Geotech’s GA5000 landfill gas analyzer is helping Exea Associates, a UK-based emissions and landfill gas recovery consultancy, understand changing gas mix and pressure as gas generation slows on a closed landfill site.
Before using the GA5000, Exea consultants would take methane, carbon monoxide and oxygen levels to calculate the residual nitrogen level. The GA500 makes this calculation directly. The single data screen on the analyzer gives Exea a good idea of how a landfill site is functioning so they know when and where to investigate and what to look for.
Exea is also using the GA5000 to develop new investigative techniques, such as depth profiling in a borehole. Exea does this by dipping the well to check the water level and then sampling gas at 0.5 meter above the water surface and using the GA5000 to take measurements as they come up the well.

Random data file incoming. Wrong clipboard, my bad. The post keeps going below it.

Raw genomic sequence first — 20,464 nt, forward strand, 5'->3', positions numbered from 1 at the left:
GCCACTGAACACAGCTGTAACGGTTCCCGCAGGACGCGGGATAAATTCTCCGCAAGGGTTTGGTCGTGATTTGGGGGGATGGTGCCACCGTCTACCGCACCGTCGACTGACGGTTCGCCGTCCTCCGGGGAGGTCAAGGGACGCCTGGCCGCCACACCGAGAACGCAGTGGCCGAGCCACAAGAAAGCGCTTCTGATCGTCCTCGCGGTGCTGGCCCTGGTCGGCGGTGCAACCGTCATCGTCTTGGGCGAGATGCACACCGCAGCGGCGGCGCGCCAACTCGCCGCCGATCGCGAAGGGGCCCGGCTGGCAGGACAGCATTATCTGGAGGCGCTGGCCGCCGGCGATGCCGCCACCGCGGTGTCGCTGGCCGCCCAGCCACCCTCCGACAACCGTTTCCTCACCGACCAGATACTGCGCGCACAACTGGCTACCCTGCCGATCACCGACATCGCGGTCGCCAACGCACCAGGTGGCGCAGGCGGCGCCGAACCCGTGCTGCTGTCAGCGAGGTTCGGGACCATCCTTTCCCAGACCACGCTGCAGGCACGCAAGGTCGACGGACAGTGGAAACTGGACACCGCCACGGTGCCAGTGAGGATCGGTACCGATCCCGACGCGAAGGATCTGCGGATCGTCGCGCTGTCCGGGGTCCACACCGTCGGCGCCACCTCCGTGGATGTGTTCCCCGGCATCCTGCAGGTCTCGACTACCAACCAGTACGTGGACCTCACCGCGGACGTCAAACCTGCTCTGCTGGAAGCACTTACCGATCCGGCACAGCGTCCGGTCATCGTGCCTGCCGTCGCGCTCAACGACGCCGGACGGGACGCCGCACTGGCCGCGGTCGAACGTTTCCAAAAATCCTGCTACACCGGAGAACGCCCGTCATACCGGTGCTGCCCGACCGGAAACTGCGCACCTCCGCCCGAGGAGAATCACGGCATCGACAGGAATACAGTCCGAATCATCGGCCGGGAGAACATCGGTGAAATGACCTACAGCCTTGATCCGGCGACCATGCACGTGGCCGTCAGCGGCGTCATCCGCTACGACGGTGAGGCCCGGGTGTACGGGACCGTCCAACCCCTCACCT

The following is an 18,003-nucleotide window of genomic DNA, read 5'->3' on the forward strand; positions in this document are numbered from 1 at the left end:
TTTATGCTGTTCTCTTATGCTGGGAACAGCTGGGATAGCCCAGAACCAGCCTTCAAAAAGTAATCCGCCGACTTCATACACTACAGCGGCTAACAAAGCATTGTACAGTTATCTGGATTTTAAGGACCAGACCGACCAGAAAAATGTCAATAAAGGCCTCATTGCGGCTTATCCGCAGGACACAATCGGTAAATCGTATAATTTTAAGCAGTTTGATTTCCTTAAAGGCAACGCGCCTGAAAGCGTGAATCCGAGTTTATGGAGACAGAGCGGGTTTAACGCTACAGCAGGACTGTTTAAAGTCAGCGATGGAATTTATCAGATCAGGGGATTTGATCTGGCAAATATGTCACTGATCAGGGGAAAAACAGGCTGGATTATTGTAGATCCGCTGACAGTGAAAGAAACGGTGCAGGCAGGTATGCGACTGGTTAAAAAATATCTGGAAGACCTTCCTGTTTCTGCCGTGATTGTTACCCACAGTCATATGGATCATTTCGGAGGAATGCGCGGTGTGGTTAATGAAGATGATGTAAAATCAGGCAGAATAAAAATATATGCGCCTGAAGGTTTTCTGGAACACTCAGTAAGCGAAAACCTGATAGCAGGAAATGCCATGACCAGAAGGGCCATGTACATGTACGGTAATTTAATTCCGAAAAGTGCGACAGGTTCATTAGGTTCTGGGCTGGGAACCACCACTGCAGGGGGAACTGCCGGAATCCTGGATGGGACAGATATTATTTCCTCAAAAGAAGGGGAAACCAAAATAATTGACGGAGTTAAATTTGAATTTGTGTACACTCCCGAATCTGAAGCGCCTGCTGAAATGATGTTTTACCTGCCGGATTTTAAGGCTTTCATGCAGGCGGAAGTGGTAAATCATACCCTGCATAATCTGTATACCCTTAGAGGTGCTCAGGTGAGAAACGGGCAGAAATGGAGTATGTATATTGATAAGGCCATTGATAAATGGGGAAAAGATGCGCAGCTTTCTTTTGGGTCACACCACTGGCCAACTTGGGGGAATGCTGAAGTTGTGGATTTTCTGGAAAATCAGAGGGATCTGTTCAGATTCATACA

Exea has seen an increase in hydrogen levels on many landfill sites recently. Even at low levels, hydrogen can interfere with carbon monoxide readings, which is problematic because carbon monoxide can be used as an indicator of underground fires. The hydrogen-compensated carbon monoxide sensor available on the GA5000 can correct the carbon monoxide reading up to 10,000ppm of hydrogen, and an indicator on the screen shows when hydrogen is at a level that may interfere with carbon monoxide readings.
Exea consultants find the GPS option on the GA5000 helpful, particularly on older landfill sites where the boreholes can be overgrown and difficult to find.
The consultants also use the analyzer’s data management capability, so instead of writing down readings, consultants can download all the data, such as leachate dipping levels, which are entered straight onto the analyzer. They can then use the Gas Analyzer Manager (GAM) software to create reports.
Photo: closed landfill site via Shutterstock.